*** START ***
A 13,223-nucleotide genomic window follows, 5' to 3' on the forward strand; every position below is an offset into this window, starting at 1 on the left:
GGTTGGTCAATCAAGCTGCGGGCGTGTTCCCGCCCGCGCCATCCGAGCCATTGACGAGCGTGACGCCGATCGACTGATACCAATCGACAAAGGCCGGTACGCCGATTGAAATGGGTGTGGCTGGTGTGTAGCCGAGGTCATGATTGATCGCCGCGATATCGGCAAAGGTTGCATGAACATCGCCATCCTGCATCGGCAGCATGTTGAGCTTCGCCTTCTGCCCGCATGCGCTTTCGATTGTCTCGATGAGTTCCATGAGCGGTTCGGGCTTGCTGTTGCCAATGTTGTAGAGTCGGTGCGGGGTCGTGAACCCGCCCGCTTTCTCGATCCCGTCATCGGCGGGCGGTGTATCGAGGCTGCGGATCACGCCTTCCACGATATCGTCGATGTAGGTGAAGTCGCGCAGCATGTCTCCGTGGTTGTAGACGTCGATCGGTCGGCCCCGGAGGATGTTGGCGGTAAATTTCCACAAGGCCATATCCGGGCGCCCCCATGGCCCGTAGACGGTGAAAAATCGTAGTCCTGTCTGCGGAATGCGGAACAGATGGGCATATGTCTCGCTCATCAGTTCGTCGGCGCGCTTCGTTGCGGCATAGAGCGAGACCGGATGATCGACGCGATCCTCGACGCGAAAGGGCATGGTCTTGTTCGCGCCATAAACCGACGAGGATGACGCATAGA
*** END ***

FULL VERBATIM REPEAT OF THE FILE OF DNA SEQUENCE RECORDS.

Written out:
A 13,223-nucleotide genomic window follows, 5' to 3' on the forward strand; every position below is an offset into this window, starting at 1 on the left:
GGTTGGTCAATCAAGCTGCGGGCGTGTTCCCGCCCGCGCCATCCGAGCCATTGACGAGCGTGACGCCGATCGACTGATACCAATCGACAAAGGCCGGTACGCCGATTGAAATGGGTGTGGCTGGTGTGTAGCCGAGGTCATGATTGATCGCCGCGATATCGGCAAAGGTTGCATGAACATCGCCATCCTGCATCGGCAGCATGTTGAGCTTCGCCTTCTGCCCGCATGCGCTTTCGATTGTCTCGATGAGTTCCATGAGCGGTTCGGGCTTGCTGTTGCCAATGTTGTAGAGTCGGTGCGGGGTCGTGAACCCGCCCGCTTTCTCGATCCCGTCATCGGCGGGCGGTGTATCGAGGCTGCGGATCACGCCTTCCACGATATCGTCGATGTAGGTGAAGTCGCGCAGCATGTCTCCGTGGTTGTAGACGTCGATCGGTCGGCCCCGGAGGATGTTGGCGGTAAATTTCCACAAGGCCATATCCGGGCGCCCCCATGGCCCGTAGACGGTGAAAAATCGTAGTCCTGTCTGCGGAATGCGGAACAGATGGGCATATGTCTCGCTCATCAGTTCGTCGGCGCGCTTCGTTGCGGCATAGAGCGAGACCGGATGATCGACGCGATCCTCGACGCGAAAGGGCATGGTCTTGTTCGCGCCATAAACCGACGAGGATGACGCATAGA